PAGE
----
Demand for engineered plastics remains solid, although some areas of consumer spending such as automotive seemed to be slowing, and we have seen some softening of demand in China. Processed food and pharmaceutical applications continued to be a priority for us, and we experienced modest growth this quarter. We've seen continued investment in processed food, and we maintain a positive market outlook going forward. The pharmaceutical side has been a bit lumpier based on the timing of some larger projects. These larger systems projects are often designed to help customers transition from batch to continuous processing. We remain confident in the long-term growth of both the pharmaceutical and processed food parts of our business.

Performance of the other Process Equipment Group businesses was consistent with our expectations and relatively flat overall compared to last year's first quarter. Capital sales of separation equipment used to process proppants were down compared to last year, as we expected. We partially offset that decrease with a robust increase in the sales of aftermarket parts and service and modest growth in capital sales and other end markets.

In flow control, we saw some softening in demand in mining in European industrial markets and investment by North American municipalities continues to be constrained. On the other hand, U.S. industrial water and wastewater applications remain strong. I only briefly comment on Batesville. Our strategy for the Batesville business is to build on our leadership position and leverage elements of the Hillenbrand operating model to provide earnings, cash flow, and talent to fuel Hillenbrand's growth and continue transformation.

Batesville's revenue was down 4% for the quarter on lower burial sales and margins were down slightly.

Operationally, the business ran well in the first quarter, but as expected, cost inflation continued to be a headwind. Batesville team continues to work relentlessly to take additional cost out of the business every year, focused on maintaining a lean and flexible organization to better serve our customers and to continue to generate strong financial results for our shareholders.

The team has also focused on identifying opportunities that create real value for customers including innovative uses of technology. As an example, Batesville recently developed a mobile app designed to facilitate communication between the funeral director, the family, and the family support network to provide resources and information for the funeral arrangement process. Innovations like this help foster deeper relationships with our customers and provide us insight into their needs. This insight, in turn, helps Batesville design industry-leading products and services that help funeral homes to better serve the needs of their client families.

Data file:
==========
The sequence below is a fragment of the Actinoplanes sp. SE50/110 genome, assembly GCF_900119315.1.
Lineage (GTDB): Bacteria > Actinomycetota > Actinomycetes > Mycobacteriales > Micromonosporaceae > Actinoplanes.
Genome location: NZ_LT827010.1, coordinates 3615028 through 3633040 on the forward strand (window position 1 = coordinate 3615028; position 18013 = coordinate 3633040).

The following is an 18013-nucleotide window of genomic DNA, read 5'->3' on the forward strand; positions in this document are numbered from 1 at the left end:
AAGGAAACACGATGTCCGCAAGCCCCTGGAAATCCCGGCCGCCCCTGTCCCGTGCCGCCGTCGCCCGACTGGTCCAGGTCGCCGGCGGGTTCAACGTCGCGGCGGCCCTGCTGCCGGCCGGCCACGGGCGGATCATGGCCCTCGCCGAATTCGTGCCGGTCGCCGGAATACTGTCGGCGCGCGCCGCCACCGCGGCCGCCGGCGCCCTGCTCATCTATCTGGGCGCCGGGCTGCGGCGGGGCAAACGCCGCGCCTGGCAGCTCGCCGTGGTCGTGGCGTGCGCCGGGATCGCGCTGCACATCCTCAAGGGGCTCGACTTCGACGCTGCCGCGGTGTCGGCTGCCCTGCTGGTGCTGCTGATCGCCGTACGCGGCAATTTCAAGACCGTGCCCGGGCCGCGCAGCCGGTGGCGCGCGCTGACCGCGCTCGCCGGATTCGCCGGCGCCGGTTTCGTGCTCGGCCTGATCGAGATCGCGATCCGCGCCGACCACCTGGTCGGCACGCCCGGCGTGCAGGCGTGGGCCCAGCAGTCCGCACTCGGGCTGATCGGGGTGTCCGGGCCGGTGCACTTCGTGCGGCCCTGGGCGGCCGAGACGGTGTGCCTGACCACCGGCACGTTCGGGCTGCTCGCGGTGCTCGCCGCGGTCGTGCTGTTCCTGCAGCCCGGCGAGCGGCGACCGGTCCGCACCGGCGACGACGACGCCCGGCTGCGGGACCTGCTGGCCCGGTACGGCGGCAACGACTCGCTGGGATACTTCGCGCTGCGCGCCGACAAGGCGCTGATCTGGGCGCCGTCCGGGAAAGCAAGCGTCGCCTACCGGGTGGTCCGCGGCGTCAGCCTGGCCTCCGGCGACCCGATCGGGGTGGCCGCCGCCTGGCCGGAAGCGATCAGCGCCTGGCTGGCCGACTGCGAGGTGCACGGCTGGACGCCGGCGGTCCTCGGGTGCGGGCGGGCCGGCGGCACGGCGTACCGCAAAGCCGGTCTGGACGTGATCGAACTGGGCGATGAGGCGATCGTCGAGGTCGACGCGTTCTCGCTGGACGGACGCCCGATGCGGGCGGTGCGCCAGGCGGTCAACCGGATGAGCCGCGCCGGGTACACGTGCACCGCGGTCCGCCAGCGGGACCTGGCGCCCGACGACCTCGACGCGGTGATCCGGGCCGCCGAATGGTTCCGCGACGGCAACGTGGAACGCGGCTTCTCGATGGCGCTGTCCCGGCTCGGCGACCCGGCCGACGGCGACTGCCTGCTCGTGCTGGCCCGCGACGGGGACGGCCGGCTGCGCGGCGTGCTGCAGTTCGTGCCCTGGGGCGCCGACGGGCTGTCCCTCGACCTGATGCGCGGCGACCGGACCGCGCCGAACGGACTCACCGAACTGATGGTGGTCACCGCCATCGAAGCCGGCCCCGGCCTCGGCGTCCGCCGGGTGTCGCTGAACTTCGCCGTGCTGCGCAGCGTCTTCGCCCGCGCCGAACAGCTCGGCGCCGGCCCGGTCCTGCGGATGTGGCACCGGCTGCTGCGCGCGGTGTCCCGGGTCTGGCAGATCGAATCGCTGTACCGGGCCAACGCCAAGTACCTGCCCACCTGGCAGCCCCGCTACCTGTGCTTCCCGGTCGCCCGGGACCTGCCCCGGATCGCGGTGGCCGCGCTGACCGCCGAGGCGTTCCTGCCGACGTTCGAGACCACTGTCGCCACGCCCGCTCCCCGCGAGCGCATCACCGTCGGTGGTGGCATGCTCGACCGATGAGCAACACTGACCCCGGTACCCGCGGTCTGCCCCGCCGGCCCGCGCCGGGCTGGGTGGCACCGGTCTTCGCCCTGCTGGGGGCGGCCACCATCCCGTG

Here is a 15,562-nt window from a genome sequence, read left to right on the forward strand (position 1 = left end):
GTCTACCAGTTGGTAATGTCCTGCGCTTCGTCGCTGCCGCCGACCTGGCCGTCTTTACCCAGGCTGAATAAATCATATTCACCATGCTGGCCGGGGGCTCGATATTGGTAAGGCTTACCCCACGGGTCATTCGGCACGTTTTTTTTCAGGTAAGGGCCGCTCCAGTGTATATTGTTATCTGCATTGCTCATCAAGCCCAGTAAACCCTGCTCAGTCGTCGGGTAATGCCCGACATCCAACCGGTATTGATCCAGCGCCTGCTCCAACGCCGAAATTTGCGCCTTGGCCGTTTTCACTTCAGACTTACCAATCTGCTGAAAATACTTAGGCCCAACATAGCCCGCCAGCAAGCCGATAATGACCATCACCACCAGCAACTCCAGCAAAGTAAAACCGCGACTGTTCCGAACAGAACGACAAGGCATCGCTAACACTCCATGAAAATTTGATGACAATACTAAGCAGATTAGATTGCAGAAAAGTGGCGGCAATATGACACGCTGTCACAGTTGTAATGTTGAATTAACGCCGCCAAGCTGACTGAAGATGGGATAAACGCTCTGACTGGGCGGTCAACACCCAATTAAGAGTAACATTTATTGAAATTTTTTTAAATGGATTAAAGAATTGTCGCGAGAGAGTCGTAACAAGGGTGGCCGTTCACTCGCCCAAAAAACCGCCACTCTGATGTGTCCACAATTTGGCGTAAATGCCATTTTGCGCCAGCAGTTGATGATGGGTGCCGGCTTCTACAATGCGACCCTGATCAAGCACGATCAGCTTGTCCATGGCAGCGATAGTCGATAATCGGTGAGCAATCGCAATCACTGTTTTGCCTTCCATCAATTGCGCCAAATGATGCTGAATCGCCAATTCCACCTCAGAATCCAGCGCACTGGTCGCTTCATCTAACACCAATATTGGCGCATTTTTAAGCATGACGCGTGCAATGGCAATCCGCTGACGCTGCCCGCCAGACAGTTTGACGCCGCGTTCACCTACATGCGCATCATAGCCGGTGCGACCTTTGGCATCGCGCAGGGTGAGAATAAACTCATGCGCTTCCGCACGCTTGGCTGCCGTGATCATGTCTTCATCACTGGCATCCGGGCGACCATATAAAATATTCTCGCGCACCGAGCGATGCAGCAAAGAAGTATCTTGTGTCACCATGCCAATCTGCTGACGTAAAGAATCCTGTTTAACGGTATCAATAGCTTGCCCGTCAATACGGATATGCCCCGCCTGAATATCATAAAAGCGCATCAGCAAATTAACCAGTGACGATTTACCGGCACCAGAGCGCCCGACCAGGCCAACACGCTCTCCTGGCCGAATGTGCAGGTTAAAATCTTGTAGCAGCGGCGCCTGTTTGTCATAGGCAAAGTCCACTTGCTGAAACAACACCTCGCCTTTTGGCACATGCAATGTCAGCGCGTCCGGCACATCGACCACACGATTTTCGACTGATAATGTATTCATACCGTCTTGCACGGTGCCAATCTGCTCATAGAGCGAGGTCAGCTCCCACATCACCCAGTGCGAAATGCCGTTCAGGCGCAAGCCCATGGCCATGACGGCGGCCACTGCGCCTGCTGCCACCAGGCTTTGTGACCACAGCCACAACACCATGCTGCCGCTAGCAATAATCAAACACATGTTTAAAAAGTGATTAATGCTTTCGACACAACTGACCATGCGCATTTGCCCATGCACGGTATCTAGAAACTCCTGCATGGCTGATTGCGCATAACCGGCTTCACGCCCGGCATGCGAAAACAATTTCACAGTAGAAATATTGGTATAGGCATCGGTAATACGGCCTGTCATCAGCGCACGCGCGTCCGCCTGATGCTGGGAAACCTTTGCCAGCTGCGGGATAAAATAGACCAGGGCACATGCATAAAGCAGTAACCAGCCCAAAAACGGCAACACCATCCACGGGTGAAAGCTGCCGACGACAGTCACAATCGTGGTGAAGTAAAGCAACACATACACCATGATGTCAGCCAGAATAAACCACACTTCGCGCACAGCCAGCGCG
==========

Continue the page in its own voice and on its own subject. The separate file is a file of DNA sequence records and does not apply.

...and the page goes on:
I close my comments about Batesville by reminding you of the longer-term industry trends. We expect that the long-term demand outlook for burial casket will continue to be challenged despite higher projected deaths from the aging generation of baby boomers, primarily due to the increase in the cremation rate. Funeral practices continue to evolve; Batesville intends to remain lean and flexible to better serve our customers and to generate strong financial results for our shareholders.

Before I turn the call over to Kristina, let me briefly comment on M&A. We remain focused on building platforms to develop scale and enhance leadership positions in our targeted markets of plastics, food and pharmaceuticals, separation and flow control. As I said earlier, we are pleased with the BM&M acquisition, and we continue to evaluate additional opportunities for strategic acquisitions that we believe can accelerate our profitable growth strategies. We have a strong balance sheet that gives us a lot of flexibility to execute our strategy. We remain committed to a disciplined approach to ensure the investments we make align with our strategy and create value for our shareholders.

With that let me turn the call over to Kristina for a bit more detail on the financial results for the quarter. Kristina?

Kristina A. Cerniglia -- Senior Vice President and Chief Financial Officer

Thanks, Joe, and good morning everyone. We delivered solid first quarter results and we remain on track to achieve our full-year target. We reported total revenue of $410 million in the first quarter, representing growth of 3% year-over-year, including a 2% currency headwind. Results were driven by the Process Equipment Group, where we grew 7% offset in part by a 4% decline in Batesville revenue. Adjusted EBITDA decreased 2% year-over-year to $64 million and adjusted EBITDA margin decreased 80 basis points to 15.6% primarily driven by cost inflation and product mix which were partially offset by pricing and productivity improvements. GAAP net income increased 56% to $28 million or $0.45 per share. The increase in net income was primarily due to a lower effective tax rate of 33.3% compared to 55.4% in fiscal 2018. The decrease in the effective tax rate was largely result of the impact of the Tax Cuts and Jobs Act of 2017 in which we recognized a one-time tax expense on unremitted foreign earnings last year. On an adjusted basis, the effective tax rate for the quarter was 29.1%. The higher adjusted rate was primarily the result of an increase in the reserve for uncertain tax positions and contributed to a 9% decrease in adjusted net income to $31 million or $0.49 per share. We generated operating cash flow of $36 million, an increase of $9 million or 32%. Free cash flow was 110% of net income for the quarter. The timing of large projects was a big factor in this quarter strong cash performance. These projects can have a significant effect on working capital balances in any one quarter, and with the strong growth we've experienced in backlog, we expect working capital to fluctuate over the next several quarters.